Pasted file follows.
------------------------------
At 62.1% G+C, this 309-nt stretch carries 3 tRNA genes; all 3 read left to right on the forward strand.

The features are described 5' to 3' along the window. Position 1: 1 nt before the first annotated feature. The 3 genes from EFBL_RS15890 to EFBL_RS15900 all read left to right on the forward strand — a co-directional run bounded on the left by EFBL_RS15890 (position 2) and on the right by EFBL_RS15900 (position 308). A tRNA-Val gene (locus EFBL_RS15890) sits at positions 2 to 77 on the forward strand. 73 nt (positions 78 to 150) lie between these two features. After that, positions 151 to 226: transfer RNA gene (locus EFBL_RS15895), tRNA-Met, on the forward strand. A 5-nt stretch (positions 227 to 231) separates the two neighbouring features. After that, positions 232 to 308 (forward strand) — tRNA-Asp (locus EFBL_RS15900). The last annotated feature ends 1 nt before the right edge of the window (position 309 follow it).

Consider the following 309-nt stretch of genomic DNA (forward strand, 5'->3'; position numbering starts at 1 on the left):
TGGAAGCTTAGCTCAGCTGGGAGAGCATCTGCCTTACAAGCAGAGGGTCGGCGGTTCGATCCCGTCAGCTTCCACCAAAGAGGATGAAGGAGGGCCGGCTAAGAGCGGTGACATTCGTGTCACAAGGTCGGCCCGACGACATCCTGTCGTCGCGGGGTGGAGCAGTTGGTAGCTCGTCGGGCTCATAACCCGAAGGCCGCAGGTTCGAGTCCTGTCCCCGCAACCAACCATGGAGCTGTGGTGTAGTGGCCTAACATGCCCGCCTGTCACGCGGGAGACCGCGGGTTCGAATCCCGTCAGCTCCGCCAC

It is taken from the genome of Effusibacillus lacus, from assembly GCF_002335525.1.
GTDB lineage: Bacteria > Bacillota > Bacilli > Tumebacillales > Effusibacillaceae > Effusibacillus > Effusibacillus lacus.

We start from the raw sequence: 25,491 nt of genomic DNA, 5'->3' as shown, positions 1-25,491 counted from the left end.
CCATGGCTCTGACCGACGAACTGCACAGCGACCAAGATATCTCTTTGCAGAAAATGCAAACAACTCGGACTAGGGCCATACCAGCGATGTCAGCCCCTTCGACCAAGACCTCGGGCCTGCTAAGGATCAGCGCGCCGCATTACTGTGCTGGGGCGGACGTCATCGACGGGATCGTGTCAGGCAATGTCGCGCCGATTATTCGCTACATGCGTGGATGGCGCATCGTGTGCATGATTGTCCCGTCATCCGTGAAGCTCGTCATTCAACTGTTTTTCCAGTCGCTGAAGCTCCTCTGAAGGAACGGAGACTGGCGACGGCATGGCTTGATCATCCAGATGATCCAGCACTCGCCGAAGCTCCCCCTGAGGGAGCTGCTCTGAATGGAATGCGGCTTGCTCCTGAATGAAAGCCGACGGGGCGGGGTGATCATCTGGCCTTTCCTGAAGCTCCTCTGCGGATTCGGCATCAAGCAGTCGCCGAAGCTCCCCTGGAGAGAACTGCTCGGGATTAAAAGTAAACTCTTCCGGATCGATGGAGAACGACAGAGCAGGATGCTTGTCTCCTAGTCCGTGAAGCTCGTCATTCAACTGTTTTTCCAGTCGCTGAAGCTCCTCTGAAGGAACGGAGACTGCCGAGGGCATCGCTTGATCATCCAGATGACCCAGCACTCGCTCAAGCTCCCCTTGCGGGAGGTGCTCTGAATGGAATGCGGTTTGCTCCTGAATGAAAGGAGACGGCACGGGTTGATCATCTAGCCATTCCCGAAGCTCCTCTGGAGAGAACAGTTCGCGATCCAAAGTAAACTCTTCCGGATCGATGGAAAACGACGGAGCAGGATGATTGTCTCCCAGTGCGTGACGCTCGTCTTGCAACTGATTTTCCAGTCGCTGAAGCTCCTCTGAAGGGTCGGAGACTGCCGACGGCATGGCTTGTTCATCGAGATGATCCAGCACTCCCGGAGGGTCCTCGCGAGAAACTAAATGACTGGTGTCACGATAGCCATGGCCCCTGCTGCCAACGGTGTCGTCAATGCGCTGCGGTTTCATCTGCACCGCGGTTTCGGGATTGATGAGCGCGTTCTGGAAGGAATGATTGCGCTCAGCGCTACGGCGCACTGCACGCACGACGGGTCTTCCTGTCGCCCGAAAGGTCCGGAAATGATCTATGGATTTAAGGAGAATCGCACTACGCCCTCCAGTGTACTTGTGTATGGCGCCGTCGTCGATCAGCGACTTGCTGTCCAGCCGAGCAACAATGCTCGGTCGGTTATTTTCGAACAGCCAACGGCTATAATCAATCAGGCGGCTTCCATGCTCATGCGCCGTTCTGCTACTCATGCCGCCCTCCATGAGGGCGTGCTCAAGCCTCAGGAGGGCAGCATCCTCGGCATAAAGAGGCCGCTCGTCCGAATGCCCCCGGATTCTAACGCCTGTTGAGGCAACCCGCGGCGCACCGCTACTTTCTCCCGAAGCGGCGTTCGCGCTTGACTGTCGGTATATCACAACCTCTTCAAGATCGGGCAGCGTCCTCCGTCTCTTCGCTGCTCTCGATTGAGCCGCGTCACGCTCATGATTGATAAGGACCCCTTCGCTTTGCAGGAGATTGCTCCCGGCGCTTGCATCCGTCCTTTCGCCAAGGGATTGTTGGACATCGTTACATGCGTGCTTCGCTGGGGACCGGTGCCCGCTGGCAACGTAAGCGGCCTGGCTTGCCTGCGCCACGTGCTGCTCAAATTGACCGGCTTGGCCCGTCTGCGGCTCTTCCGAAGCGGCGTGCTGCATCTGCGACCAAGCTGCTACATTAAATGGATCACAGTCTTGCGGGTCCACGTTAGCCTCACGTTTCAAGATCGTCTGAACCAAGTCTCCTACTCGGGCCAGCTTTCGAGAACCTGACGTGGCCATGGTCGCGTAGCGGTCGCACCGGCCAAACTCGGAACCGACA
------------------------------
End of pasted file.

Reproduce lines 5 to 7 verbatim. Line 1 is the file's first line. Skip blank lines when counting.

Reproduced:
It is taken from the genome of Effusibacillus lacus, from assembly GCF_002335525.1.
GTDB lineage: Bacteria > Bacillota > Bacilli > Tumebacillales > Effusibacillaceae > Effusibacillus > Effusibacillus lacus.

We start from the raw sequence: 25,491 nt of genomic DNA, 5'->3' as shown, positions 1-25,491 counted from the left end.